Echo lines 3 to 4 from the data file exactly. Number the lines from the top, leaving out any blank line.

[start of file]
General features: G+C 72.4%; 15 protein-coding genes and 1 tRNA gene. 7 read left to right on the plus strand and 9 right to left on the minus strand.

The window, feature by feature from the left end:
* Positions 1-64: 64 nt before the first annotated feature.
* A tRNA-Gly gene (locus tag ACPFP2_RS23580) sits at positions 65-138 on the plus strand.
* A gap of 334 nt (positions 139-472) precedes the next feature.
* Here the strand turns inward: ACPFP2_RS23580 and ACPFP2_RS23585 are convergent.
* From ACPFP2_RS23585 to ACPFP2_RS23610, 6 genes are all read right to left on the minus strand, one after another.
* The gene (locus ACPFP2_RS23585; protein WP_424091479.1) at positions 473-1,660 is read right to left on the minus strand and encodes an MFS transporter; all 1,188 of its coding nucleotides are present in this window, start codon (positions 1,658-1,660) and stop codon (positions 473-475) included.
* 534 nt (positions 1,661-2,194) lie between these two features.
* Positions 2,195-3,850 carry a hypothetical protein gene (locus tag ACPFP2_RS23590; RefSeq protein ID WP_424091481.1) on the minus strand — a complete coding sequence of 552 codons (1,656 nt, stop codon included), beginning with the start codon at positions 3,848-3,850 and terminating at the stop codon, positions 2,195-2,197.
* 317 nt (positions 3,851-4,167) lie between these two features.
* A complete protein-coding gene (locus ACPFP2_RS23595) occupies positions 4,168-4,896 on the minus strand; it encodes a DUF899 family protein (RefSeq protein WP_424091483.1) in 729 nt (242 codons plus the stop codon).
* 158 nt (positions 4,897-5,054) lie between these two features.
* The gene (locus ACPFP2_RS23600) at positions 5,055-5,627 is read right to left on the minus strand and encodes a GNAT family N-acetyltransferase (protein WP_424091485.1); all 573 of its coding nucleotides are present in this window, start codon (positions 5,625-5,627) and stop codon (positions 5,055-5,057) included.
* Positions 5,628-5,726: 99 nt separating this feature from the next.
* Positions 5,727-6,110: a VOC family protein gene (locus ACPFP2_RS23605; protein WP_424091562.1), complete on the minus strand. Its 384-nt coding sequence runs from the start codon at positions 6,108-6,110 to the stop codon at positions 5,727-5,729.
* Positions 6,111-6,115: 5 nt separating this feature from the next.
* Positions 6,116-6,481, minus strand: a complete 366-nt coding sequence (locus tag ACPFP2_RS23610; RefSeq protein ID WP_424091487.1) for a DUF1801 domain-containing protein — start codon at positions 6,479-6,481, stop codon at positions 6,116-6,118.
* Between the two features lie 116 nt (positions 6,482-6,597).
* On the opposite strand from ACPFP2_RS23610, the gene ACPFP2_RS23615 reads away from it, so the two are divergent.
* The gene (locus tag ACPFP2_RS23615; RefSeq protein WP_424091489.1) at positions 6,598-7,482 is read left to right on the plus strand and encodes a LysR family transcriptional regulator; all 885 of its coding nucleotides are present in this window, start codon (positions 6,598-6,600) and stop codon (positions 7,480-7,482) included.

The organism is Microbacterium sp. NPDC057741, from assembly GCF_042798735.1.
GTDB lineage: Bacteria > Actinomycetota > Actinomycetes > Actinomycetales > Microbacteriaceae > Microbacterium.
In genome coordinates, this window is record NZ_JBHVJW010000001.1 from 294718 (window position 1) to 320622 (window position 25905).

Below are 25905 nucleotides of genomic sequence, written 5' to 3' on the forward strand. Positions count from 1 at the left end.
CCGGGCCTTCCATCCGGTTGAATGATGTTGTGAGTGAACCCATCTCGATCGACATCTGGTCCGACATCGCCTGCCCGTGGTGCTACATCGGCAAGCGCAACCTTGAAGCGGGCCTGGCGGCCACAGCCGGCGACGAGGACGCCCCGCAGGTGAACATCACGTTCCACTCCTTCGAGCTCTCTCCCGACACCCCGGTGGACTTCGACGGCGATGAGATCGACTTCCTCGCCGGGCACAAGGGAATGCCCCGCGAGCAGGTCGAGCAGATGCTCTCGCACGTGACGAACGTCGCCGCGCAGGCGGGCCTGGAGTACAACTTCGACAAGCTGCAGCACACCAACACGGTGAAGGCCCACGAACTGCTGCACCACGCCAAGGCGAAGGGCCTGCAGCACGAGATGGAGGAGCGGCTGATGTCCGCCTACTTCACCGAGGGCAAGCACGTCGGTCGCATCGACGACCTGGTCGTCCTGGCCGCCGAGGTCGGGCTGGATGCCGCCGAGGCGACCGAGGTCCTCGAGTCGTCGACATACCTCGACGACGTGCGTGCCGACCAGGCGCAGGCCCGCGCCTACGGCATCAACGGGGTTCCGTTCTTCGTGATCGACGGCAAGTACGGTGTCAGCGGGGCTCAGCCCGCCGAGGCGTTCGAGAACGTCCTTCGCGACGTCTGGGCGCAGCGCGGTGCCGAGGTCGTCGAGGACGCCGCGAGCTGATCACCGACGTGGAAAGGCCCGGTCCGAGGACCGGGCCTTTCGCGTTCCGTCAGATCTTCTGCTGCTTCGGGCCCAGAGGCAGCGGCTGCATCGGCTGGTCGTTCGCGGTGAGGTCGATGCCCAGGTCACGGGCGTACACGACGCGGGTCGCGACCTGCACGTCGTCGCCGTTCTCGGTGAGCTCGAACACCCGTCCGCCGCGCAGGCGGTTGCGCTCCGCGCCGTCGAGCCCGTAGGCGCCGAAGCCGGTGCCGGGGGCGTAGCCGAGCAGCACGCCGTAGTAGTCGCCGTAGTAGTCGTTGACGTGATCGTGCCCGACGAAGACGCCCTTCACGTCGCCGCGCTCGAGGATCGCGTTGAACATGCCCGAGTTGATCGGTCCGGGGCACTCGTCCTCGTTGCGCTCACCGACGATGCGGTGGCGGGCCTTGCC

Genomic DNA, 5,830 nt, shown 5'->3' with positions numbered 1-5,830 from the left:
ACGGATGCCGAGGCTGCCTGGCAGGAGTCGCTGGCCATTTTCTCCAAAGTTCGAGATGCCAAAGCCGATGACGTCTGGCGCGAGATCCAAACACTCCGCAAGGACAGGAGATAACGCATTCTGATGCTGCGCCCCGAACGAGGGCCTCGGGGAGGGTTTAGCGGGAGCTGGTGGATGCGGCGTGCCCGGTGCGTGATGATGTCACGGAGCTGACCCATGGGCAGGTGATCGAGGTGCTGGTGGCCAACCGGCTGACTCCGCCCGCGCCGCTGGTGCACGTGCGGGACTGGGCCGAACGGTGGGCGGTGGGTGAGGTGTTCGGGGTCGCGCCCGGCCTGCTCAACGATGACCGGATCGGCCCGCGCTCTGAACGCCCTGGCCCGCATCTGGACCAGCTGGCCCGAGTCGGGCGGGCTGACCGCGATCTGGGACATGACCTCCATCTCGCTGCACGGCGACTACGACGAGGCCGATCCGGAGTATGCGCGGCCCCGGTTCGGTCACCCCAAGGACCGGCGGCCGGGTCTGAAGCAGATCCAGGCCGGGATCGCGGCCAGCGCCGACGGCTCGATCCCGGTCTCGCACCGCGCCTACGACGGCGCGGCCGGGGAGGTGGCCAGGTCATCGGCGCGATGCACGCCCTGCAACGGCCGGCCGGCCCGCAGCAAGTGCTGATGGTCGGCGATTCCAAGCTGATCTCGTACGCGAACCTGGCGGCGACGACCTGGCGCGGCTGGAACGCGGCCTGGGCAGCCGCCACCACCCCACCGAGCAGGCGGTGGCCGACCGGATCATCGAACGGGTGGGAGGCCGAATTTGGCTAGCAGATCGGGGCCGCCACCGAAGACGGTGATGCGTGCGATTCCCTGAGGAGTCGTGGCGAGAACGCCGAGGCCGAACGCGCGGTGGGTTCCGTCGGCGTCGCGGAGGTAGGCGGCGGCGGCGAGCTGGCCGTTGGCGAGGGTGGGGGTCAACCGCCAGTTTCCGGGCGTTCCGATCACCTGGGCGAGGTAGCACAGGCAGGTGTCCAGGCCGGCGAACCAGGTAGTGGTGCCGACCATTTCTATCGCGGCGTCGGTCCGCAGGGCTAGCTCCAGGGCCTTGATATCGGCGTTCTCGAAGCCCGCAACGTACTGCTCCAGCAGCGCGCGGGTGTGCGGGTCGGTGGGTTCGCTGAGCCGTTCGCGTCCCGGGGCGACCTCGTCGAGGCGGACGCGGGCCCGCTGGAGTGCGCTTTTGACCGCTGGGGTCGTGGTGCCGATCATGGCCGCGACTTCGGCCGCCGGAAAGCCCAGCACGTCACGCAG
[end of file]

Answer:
* Positions 1-64: 64 nt before the first annotated feature.
* A tRNA-Gly gene (locus tag ACPFP2_RS23580) sits at positions 65-138 on the plus strand.